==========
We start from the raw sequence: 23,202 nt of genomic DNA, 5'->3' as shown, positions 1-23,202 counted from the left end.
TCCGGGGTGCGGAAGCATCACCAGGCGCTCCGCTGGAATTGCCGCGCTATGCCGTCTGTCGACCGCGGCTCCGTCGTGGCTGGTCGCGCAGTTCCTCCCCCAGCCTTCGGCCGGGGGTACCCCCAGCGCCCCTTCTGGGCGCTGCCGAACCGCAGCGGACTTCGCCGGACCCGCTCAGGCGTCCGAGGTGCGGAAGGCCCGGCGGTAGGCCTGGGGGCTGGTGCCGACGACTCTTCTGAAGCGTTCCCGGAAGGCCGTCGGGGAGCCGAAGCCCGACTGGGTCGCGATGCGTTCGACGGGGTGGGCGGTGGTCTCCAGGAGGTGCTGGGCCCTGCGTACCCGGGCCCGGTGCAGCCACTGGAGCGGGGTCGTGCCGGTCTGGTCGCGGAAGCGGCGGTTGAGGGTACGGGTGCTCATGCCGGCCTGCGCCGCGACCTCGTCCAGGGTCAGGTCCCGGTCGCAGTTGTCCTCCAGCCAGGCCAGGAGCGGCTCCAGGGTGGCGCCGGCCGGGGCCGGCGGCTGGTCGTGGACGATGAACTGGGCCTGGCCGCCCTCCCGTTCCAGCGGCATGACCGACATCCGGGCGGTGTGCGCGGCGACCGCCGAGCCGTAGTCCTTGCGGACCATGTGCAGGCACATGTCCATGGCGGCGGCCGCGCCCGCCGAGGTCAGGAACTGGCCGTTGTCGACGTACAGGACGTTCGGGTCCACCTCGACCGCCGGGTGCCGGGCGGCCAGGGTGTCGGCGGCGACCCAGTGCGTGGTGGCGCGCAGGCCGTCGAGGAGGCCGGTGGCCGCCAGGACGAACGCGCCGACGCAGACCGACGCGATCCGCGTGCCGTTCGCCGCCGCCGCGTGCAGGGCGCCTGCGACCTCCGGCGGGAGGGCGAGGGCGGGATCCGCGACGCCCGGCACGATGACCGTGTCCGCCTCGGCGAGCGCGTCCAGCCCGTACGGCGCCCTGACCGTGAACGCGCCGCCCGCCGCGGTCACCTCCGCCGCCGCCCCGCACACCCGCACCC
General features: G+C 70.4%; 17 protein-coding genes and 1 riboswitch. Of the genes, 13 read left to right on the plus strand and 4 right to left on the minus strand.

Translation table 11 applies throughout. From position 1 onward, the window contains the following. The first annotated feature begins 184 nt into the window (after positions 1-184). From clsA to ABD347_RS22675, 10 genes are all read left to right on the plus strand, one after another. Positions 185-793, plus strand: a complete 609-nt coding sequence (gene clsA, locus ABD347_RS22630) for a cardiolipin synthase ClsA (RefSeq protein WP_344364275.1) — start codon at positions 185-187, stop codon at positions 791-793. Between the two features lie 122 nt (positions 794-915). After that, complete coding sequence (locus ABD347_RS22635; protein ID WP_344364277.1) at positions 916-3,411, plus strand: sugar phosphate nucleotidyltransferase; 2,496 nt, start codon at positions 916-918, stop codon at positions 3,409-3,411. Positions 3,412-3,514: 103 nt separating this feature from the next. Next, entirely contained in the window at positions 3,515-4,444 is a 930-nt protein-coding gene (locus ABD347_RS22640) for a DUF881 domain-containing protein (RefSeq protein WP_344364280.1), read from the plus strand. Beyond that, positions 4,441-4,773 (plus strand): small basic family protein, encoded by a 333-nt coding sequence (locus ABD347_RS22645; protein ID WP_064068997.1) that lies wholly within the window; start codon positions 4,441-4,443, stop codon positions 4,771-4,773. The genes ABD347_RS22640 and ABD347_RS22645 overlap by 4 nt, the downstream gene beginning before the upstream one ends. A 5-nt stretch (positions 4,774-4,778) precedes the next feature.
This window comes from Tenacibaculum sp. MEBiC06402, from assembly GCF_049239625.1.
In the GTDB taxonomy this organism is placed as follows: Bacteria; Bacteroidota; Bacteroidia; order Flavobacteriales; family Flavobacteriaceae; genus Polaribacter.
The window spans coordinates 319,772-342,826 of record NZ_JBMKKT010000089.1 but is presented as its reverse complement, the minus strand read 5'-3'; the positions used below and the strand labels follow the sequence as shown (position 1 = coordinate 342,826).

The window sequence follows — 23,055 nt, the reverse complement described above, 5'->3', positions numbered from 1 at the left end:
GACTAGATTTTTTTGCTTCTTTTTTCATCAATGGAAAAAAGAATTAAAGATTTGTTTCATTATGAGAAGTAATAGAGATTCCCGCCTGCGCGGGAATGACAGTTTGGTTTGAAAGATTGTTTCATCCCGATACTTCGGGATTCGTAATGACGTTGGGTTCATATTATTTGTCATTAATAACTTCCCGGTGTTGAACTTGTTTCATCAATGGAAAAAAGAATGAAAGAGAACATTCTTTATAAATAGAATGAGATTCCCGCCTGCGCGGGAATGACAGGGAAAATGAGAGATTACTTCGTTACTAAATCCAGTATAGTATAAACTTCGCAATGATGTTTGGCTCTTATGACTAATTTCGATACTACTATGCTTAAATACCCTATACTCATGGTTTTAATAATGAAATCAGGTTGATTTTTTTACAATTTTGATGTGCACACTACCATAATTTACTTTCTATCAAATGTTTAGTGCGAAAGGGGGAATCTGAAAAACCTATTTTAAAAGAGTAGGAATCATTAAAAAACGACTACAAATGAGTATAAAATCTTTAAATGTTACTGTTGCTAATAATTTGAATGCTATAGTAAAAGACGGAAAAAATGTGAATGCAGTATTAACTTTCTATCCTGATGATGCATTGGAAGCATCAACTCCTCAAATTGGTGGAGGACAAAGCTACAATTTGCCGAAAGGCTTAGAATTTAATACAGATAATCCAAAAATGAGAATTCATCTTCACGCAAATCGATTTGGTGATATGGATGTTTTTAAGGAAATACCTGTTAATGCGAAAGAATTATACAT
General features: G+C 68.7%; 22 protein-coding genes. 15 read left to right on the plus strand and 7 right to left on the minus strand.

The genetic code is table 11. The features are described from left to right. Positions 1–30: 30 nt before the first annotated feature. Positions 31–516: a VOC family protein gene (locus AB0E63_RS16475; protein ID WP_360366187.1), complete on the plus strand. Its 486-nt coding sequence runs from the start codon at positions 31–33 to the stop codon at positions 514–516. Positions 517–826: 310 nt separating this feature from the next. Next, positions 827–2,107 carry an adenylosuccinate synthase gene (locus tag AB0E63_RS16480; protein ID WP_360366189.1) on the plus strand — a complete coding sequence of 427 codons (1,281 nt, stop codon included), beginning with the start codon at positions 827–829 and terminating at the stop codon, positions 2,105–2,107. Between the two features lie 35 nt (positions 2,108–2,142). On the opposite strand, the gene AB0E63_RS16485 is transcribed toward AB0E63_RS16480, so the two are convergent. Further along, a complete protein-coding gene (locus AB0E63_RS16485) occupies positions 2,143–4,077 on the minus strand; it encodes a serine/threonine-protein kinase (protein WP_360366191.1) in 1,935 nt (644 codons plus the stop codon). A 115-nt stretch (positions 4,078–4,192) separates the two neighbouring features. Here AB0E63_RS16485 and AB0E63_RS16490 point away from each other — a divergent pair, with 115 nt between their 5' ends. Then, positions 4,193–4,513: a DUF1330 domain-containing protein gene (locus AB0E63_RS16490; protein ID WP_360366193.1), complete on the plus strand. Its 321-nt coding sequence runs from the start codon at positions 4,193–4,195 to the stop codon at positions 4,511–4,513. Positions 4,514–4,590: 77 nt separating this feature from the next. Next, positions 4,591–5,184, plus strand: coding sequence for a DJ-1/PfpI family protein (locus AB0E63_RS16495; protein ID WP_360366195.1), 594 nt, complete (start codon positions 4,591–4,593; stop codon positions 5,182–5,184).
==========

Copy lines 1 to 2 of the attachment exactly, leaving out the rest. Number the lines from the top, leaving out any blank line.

We start from the raw sequence: 23,202 nt of genomic DNA, 5'->3' as shown, positions 1-23,202 counted from the left end.
TCCGGGGTGCGGAAGCATCACCAGGCGCTCCGCTGGAATTGCCGCGCTATGCCGTCTGTCGACCGCGGCTCCGTCGTGGCTGGTCGCGCAGTTCCTCCCCCAGCCTTCGGCCGGGGGTACCCCCAGCGCCCCTTCTGGGCGCTGCCGAACCGCAGCGGACTTCGCCGGACCCGCTCAGGCGTCCGAGGTGCGGAAGGCCCGGCGGTAGGCCTGGGGGCTGGTGCCGACGACTCTTCTGAAGCGTTCCCGGAAGGCCGTCGGGGAGCCGAAGCCCGACTGGGTCGCGATGCGTTCGACGGGGTGGGCGGTGGTCTCCAGGAGGTGCTGGGCCCTGCGTACCCGGGCCCGGTGCAGCCACTGGAGCGGGGTCGTGCCGGTCTGGTCGCGGAAGCGGCGGTTGAGGGTACGGGTGCTCATGCCGGCCTGCGCCGCGACCTCGTCCAGGGTCAGGTCCCGGTCGCAGTTGTCCTCCAGCCAGGCCAGGAGCGGCTCCAGGGTGGCGCCGGCCGGGGCCGGCGGCTGGTCGTGGACGATGAACTGGGCCTGGCCGCCCTCCCGTTCCAGCGGCATGACCGACATCCGGGCGGTGTGCGCGGCGACCGCCGAGCCGTAGTCCTTGCGGACCATGTGCAGGCACATGTCCATGGCGGCGGCCGCGCCCGCCGAGGTCAGGAACTGGCCGTTGTCGACGTACAGGACGTTCGGGTCCACCTCGACCGCCGGGTGCCGGGCGGCCAGGGTGTCGGCGGCGACCCAGTGCGTGGTGGCGCGCAGGCCGTCGAGGAGGCCGGTGGCCGCCAGGACGAACGCGCCGACGCAGACCGACGCGATCCGCGTGCCGTTCGCCGCCGCCGCGTGCAGGGCGCCTGCGACCTCCGGCGGGAGGGCGAGGGCGGGATCCGCGACGCCCGGCACGATGACCGTGTCCGCCTCGGCGAGCGCGTCCAGCCCGTACGGCGCCCTGACCGTGAACGCGCCGCCCGCCGCGGTCACCTCCGCCGCCGCCCCGCACACCCGCACCC